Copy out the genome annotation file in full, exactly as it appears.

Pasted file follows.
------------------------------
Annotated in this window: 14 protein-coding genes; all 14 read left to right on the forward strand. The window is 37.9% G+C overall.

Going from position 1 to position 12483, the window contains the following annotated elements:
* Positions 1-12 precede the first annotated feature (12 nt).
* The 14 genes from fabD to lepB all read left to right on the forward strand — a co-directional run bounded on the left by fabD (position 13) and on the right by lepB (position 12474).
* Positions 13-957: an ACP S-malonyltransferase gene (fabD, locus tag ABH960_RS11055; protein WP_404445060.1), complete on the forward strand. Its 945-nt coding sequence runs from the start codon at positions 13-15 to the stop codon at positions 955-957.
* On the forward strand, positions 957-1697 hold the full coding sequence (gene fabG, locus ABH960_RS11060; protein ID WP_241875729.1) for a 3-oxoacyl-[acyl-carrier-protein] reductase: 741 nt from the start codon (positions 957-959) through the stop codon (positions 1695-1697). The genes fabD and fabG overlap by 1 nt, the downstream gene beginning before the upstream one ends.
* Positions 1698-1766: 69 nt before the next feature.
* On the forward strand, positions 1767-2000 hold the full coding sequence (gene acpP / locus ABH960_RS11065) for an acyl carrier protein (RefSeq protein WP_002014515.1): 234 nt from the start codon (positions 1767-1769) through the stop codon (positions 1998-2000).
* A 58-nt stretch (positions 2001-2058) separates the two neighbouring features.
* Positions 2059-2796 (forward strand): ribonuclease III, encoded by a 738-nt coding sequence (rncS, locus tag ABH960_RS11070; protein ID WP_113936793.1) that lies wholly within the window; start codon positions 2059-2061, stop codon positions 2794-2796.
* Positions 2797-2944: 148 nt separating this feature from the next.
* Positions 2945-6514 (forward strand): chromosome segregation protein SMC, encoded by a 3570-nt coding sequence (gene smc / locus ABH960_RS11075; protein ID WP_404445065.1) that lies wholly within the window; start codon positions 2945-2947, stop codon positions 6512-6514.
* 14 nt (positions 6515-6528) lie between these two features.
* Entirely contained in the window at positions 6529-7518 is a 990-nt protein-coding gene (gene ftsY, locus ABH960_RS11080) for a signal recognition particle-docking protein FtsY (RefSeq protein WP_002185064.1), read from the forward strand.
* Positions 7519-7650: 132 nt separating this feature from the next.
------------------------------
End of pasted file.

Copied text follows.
Annotated in this window: 14 protein-coding genes; all 14 read left to right on the forward strand. The window is 37.9% G+C overall.

Going from position 1 to position 12483, the window contains the following annotated elements:
* Positions 1-12 precede the first annotated feature (12 nt).
* The 14 genes from fabD to lepB all read left to right on the forward strand — a co-directional run bounded on the left by fabD (position 13) and on the right by lepB (position 12474).
* Positions 13-957: an ACP S-malonyltransferase gene (fabD, locus tag ABH960_RS11055; protein WP_404445060.1), complete on the forward strand. Its 945-nt coding sequence runs from the start codon at positions 13-15 to the stop codon at positions 955-957.
* On the forward strand, positions 957-1697 hold the full coding sequence (gene fabG, locus ABH960_RS11060; protein ID WP_241875729.1) for a 3-oxoacyl-[acyl-carrier-protein] reductase: 741 nt from the start codon (positions 957-959) through the stop codon (positions 1695-1697). The genes fabD and fabG overlap by 1 nt, the downstream gene beginning before the upstream one ends.
* Positions 1698-1766: 69 nt before the next feature.
* On the forward strand, positions 1767-2000 hold the full coding sequence (gene acpP / locus ABH960_RS11065) for an acyl carrier protein (RefSeq protein WP_002014515.1): 234 nt from the start codon (positions 1767-1769) through the stop codon (positions 1998-2000).
* A 58-nt stretch (positions 2001-2058) separates the two neighbouring features.
* Positions 2059-2796 (forward strand): ribonuclease III, encoded by a 738-nt coding sequence (rncS, locus tag ABH960_RS11070; protein ID WP_113936793.1) that lies wholly within the window; start codon positions 2059-2061, stop codon positions 2794-2796.
* Positions 2797-2944: 148 nt separating this feature from the next.
* Positions 2945-6514 (forward strand): chromosome segregation protein SMC, encoded by a 3570-nt coding sequence (gene smc / locus ABH960_RS11075; protein ID WP_404445065.1) that lies wholly within the window; start codon positions 2945-2947, stop codon positions 6512-6514.
* 14 nt (positions 6515-6528) lie between these two features.
* Entirely contained in the window at positions 6529-7518 is a 990-nt protein-coding gene (gene ftsY, locus ABH960_RS11080) for a signal recognition particle-docking protein FtsY (RefSeq protein WP_002185064.1), read from the forward strand.
* Positions 7519-7650: 132 nt separating this feature from the next.